The history of the feeding bottle


Banana Bottles (Valve & teat)

The banana bottle is often referred to as the hygienic bottle, and is aptly named. It was the savoir of many hand reared babies in the early years of the 20 century. The ease of cleaning was a major breakthrough in nursery hygiene. The basic design was around for about 50 years and saw off many other models to retain its place at the top of the popularity tree, and rightly so.

They first made an appearance at the close of the 19th century around the mid 1880's. The first true banana feeder with a teat and valve was invented in 1894 by Allen & Hanbury's. In the next 15 years the model was modified over a series of four slightly different models. In 1910 the final design, 'The Allenbury Feeder' was to remain unchanged for the next 50 years. to be continued

More images of Banana bottles

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Arcos feeder, made in Japan

Allenbury feeder 1910 with teat and valve


snippet from 'the British Journal of Nursing July 1902


’We have much pleasure in directing the attention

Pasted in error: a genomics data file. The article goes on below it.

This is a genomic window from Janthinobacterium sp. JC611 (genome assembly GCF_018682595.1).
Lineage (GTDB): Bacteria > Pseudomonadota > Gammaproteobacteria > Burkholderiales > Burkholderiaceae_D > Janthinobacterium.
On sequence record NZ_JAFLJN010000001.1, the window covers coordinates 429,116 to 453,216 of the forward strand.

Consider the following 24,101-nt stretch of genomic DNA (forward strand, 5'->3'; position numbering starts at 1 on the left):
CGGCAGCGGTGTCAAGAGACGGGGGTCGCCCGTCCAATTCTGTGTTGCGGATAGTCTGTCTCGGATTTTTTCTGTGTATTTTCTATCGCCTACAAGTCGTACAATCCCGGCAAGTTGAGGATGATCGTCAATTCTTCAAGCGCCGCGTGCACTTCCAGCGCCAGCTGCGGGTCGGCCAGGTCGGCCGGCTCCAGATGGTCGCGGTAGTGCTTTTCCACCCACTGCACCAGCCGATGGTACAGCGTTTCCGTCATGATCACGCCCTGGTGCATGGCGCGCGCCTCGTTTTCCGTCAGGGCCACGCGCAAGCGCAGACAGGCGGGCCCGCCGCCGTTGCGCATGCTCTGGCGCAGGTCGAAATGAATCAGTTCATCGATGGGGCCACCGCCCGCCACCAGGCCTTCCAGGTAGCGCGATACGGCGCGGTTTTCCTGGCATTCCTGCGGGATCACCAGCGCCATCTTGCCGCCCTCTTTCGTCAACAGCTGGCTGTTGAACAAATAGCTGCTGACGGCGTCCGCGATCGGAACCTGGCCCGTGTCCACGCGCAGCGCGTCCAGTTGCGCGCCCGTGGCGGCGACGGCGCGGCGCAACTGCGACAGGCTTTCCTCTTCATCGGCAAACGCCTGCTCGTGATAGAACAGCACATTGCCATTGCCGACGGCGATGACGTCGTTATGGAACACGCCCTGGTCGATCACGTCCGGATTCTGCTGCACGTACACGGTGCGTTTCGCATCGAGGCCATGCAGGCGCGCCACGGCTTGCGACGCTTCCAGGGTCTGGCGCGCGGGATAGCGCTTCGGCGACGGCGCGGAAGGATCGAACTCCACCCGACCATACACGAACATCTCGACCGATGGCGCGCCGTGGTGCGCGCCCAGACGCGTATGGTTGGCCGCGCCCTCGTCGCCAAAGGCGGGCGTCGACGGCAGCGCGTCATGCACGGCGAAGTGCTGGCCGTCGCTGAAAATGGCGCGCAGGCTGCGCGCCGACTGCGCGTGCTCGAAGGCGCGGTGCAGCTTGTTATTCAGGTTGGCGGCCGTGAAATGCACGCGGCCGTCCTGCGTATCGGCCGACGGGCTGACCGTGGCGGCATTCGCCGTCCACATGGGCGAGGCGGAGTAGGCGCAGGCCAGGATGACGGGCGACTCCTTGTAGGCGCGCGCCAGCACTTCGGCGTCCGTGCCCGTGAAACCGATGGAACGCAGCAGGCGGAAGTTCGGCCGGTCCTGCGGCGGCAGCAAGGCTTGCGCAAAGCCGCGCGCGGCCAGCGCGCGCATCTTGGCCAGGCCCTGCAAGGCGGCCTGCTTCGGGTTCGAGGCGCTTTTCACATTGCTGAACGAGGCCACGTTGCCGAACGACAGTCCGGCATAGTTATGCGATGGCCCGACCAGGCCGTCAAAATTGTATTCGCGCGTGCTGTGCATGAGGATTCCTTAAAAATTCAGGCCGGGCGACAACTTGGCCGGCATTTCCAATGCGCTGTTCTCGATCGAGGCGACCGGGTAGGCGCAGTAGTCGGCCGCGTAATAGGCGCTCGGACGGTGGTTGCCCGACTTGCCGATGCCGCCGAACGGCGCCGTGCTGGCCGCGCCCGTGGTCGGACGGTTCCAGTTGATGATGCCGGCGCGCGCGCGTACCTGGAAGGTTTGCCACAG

of hospital authorities and monthly nurses to the

excellent feeder made by Messrs. Allen and Hanburys

Limited, Plough court Lombad Street,

E.C. The danger of feeding bottles for infants in

connection with which long rubber tubes are used

is well recognised, and Messrs. Allen and Hanbury

have now devised a bottle which is most easily

cleansed, which has a  pure rubber teat which can

be turned inside out, which has a valve air inlet, by

which air is admitted behind the column x milk,

and through which, on the removal of the valve, a

stream of mater can be passed. The feeder is

graduated so that the amount taken by the infant

can be accurately estimated.


Hygienic double ended feeder 1920's-50's